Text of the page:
All the more reason why “Uncle Chael” will be the first to do so come Saturday night, and, like it or not, we all are aware of Sonnen’s ability to make that happen.
Besides, if anyone’s going to be stopping Chael, it’ll be that one Brazilian who submitted him.
Chael Sonnen by round 2 submission (Rear Naked Choke)
John Heinis: Rashad "Suga" Evans has been practically frothing at the mouth for a title fight with former Greg Jackson MMA training partner Jon Jones for about a year now, but he has to get past undefeated prospect Phil Davis first.
Davis, a four-time All American wrestler at Penn State, should have the wrestling advantage here, but it would be a little silly to think that he can hold Evans down for 15 minutes.
Evans possesses a formidable striking advantage, while the jiu-jitsu aspect of the fight may be a wash.
Although Davis is only a blue belt in BJJ, his natural, freakish athleticism and high-level wrestling should be enough to keep him from getting submitted by Evans.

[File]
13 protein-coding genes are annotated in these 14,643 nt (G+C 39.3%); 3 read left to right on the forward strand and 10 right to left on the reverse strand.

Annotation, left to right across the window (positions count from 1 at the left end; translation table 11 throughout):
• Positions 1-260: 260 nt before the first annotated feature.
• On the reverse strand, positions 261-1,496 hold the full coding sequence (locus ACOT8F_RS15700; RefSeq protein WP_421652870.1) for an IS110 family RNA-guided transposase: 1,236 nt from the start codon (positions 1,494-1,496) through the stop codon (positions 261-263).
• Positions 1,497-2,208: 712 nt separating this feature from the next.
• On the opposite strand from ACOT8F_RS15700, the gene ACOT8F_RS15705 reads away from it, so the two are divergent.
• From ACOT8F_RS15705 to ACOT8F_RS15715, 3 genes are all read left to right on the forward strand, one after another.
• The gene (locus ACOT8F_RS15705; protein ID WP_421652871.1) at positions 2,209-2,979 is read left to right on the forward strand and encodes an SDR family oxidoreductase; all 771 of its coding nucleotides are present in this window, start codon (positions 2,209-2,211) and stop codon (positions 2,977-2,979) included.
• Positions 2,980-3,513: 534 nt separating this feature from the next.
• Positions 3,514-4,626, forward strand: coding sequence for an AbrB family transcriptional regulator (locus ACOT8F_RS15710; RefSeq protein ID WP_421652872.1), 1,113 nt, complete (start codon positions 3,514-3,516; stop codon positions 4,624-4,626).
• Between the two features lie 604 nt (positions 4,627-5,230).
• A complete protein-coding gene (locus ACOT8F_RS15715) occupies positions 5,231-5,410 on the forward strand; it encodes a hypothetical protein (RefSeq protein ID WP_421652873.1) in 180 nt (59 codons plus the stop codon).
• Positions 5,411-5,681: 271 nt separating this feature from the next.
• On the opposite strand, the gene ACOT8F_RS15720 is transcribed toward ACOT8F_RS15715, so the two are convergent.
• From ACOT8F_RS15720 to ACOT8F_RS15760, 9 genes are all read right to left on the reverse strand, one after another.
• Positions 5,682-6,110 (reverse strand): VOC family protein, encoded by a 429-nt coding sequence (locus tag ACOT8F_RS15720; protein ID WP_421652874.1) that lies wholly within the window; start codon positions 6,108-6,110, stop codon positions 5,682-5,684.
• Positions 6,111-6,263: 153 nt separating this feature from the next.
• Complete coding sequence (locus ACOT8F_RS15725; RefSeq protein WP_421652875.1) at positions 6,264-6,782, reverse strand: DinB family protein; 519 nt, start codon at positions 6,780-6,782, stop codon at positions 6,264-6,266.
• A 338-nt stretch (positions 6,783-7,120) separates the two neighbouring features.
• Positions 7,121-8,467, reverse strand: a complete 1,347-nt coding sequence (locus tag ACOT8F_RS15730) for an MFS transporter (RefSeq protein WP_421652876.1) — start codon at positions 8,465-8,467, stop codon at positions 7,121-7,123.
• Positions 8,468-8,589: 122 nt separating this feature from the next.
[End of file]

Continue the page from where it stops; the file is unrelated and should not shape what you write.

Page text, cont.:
Rashad is a BJJ black belt that hasn't won by submission since April 10, 2004.
The x-factor here could be that Evans has fought better competition, defeating Thiago Silva, Quinton "Rampage" Jackson and Tito Ortiz amidst his three-fight win streak.
While Davis is 9-0 as a professional fighter, his best wins have come against Brian Stann and Antonio Rogerio Nogueira.
This should be a fun fight to watch, but I think Evans does what needs to be done and wins a clear cut decision.
Rashad Evans via unanimous decision (30-27)
Jordy McElroy: “Suga” Rashad Evans will be looking to hop the final hurdle that guarantees a shot at light heavyweight champion Jon Jones.